Raise your hand if after reading the subject line, your mind immediately went to Billy Idol, and “Dancing With Myself.” That’s where my mind went…
Today, I want to try something interesting: I want to provide two stories, both which result in implied arguments, and note that both stories contradict each other.
Both stories involve pricing houses, trying to determine fair market value, and cast a light on a buyer-agent’s responsibility to his or her buyer-client.
Afterwards, you’ll either agree with one of the arguments, or agree that both are valid, and every situation in real estate is different…
“On the floor of Tokyo
Or down in London town to go, go
With the record selection
And the mirror’s reflection
I’m dancing with myself”
It’s sheer genius, I tell ya.
And despite having the single greatest song ever recorded by mankind, Billy Idol was also able to produce “Mony Mony,” “White Wedding,” and of course, “Rebel Yell.”
But enough about God.
Today, let’s talk about pricing.
If you want to end the argument before we even start it, and simply say, “Who really knows what anything is worth in Toronto these days; the market is nuts,” then I suppose we’d be hard pressed to argue with that.
But in lieu of a fatalist attitude, let’s try to come up with an answer to the question: “Is a property really worth what somebody is willing to pay for it?”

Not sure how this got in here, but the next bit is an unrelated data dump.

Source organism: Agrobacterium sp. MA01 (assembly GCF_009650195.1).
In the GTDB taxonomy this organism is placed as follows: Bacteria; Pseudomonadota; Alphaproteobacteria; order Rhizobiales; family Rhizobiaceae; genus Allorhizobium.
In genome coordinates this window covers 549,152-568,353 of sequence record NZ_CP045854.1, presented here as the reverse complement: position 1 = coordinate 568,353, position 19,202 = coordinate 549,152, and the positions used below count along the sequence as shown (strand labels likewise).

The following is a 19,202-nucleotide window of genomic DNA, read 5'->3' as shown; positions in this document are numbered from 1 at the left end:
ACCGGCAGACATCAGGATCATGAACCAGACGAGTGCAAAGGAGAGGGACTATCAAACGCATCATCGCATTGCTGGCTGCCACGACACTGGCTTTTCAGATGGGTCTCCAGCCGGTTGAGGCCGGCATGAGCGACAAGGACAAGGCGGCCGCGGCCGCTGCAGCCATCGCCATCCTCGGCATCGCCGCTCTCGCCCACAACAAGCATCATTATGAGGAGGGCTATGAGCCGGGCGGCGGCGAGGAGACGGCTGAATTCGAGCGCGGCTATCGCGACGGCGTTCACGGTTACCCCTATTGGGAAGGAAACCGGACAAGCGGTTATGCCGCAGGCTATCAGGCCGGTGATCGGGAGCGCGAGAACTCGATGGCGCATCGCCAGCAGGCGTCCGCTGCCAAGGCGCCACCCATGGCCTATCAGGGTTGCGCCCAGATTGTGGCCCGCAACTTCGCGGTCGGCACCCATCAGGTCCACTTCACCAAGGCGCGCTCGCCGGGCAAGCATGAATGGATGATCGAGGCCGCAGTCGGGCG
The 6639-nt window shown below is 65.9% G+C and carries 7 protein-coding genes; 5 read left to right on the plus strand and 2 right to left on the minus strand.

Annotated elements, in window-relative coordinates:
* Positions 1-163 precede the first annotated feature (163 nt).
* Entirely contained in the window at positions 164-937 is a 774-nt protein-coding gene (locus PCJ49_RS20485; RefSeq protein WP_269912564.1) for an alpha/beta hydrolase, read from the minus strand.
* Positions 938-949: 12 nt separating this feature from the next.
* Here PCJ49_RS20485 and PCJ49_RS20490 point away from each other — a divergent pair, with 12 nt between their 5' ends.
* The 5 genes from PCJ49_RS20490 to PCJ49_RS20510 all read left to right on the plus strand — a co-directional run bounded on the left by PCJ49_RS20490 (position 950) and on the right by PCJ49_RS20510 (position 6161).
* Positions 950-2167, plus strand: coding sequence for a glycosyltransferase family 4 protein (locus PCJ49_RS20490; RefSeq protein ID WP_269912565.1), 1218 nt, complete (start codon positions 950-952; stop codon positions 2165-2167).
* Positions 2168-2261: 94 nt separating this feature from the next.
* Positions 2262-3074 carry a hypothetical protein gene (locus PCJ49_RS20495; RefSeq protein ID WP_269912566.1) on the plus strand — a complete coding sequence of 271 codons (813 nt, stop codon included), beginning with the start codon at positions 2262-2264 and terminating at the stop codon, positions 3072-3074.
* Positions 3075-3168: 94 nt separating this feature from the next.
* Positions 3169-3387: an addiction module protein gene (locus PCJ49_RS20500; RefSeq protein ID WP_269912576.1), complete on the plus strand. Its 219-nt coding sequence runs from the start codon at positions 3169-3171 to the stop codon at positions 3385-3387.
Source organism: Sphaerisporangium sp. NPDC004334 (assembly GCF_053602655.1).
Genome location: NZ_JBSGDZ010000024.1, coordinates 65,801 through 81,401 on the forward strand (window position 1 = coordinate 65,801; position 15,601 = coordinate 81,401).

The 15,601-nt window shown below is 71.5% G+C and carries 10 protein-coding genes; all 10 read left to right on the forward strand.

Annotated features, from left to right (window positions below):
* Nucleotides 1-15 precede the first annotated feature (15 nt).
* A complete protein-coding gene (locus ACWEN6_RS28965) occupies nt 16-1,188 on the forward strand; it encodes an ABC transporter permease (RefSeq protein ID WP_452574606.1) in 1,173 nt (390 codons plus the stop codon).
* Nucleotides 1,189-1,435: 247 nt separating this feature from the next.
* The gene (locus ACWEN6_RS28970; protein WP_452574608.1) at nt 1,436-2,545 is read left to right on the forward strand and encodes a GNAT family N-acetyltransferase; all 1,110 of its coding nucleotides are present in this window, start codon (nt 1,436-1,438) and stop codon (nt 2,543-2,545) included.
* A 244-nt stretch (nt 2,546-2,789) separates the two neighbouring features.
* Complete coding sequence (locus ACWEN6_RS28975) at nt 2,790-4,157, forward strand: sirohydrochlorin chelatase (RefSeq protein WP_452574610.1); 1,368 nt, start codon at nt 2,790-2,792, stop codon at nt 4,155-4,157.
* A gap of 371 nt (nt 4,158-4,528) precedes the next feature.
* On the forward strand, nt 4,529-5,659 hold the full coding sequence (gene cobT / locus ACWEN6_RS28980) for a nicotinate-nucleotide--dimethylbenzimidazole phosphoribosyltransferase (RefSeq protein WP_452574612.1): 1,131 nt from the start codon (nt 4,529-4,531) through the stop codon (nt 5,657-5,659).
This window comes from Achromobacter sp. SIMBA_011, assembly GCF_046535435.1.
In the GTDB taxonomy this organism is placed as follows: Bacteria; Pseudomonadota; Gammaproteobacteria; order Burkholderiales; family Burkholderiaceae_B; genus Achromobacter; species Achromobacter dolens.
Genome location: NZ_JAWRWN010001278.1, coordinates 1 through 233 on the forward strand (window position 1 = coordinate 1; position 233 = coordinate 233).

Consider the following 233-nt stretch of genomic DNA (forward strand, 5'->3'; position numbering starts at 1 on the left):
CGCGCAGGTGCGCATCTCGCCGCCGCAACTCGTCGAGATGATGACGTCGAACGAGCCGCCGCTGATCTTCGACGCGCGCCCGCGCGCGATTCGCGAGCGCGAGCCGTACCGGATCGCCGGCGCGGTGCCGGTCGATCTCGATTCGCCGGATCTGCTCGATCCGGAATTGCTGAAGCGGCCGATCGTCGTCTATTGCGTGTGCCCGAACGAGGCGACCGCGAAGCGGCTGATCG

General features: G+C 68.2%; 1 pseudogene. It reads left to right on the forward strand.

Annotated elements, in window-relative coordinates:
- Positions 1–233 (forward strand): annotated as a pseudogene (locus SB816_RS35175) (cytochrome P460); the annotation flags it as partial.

Let me tell you two stories…
Last week, I showed a very small “junior one-bedroom” condo to a client, who was an investor looking to rent the unit out, and hold it long-term.
The unit was in an A+ location, in an A- building, but the unit was somewhat unspectacular itself. I mean, how can a 450 square foot unit really impress you?
Perhaps that’s not fair; for what the unit was, it was pretty good. The finishes were upgraded, it was well laid-out, and there would be absolutely nothing for the owner/investor/landlord to do.
The unit was listed at $279,900, but we knew that was high. Really high, in fact.
There was an identical unit that was sold conditionally on MLS, so we didn’t know the price, but the unit was listed at $269,000.
When I say “identical,” I mean that unit 105 is the same as unit 205, which is the same as unit 305, and so on.
A few days after we looked at the $279K unit, the same unit came onto MLS for $269,000, and sold that very same day. Literally six hours on the market, and gone!
The next day, the conditional sale firmed up and the price was released: $263,500.
It didn’t take a genius to see what this unit was “worth,” or rather the ballpark in which you could play with the price.
We drafted an offer of $268,000 for the unit priced at $279,900, and sent it in.
Wouldn’t you believe that a competing offer came in the very same day?
The listing agent called me and said, “I told my client to take your offer – $268,000, that’s what it’s worth. We knew this based on the other two sales. But before I could even send him the offer, this other agent registers his!”
I told the listing agent, “No worries, but we’re out. Take the other offer.”